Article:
Having Good Fun, Making Good Trouble
I serve a very local church. Forty percent of our households live within a mile and over 70 percent within three miles. I serve a very local, very Episcopal church. We are about to have a blow-out 100th birthday party for our organ, and our choir is something out of an English cathedral, and we take the Eucharist seriously, and sermons are 1400 words or less, and we follow the lectionary and celebrate saint days. You don’t walk in the doors of the big stone building and think that you are anywhere else.
But the things that are most exciting in the church I serve are not hyper-local or hyper-Episcopal. They’re regional or interfaith or a combination of the two.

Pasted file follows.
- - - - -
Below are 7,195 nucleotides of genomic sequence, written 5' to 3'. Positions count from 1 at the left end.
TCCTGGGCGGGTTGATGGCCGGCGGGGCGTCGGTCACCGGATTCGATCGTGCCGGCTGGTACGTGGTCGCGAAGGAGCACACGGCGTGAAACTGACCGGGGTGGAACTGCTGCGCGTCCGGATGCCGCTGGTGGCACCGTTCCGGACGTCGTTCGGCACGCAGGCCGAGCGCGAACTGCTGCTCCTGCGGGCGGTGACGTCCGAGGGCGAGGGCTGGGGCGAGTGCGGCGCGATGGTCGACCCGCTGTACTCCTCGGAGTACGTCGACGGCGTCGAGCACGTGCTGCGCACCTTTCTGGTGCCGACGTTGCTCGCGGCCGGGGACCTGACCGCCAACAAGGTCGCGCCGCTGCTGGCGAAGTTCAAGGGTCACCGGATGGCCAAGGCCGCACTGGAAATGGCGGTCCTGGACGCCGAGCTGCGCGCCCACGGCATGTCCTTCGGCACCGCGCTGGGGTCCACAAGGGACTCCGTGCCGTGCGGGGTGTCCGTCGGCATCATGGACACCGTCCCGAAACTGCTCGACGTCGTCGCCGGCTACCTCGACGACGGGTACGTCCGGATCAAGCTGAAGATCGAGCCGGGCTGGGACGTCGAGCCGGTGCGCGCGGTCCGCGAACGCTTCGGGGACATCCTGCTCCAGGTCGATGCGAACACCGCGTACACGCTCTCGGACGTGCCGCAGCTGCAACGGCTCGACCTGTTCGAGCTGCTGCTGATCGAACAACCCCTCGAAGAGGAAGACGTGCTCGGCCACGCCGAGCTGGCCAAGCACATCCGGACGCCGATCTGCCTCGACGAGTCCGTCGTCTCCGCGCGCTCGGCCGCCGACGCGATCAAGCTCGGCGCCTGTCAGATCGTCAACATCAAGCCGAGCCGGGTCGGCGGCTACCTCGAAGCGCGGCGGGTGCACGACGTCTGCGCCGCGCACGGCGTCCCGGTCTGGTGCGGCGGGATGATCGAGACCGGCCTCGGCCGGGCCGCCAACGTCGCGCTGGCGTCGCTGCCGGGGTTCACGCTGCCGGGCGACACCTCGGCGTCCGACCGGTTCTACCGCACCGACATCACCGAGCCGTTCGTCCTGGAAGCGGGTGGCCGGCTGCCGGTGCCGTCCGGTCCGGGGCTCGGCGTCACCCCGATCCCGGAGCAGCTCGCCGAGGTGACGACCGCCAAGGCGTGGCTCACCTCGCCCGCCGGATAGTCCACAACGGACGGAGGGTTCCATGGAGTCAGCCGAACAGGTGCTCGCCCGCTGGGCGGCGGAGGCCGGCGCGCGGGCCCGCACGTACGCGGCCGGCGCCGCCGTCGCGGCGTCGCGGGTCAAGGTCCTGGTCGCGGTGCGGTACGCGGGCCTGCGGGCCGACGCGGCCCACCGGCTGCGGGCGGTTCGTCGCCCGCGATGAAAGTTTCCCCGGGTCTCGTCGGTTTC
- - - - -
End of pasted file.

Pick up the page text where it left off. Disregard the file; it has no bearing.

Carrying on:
A story for you: It is the hottest of summer days in Chicago. We are sitting on lawn chairs eating an Eastern European cold beet and yogurt soup with dill and lemon and slurping down lemonade and talking about the meaning of reparations. Our host, head of the Buddhist Council of the Midwest, points to her back deck, a wooden structure attached to her two-flat, and says, “That porch was paid for by my reparations check in the 1990s.” Then she told us the story of being born in a Japanese internment camp. We take this information in and look differently upon the deck and her and one another because the moment has stilled and without warning we have entered kairos time and holy space. Then after a beat she says, “So of course we are supportive of reparations because it’s personal for us.” Then the Bahá’i leader talks about what reparations meant at the last place he lived and what it signified in his tradition, and likewise in turn the Jew and the Unitarian and the Catholic and all shades of Protestant who were there.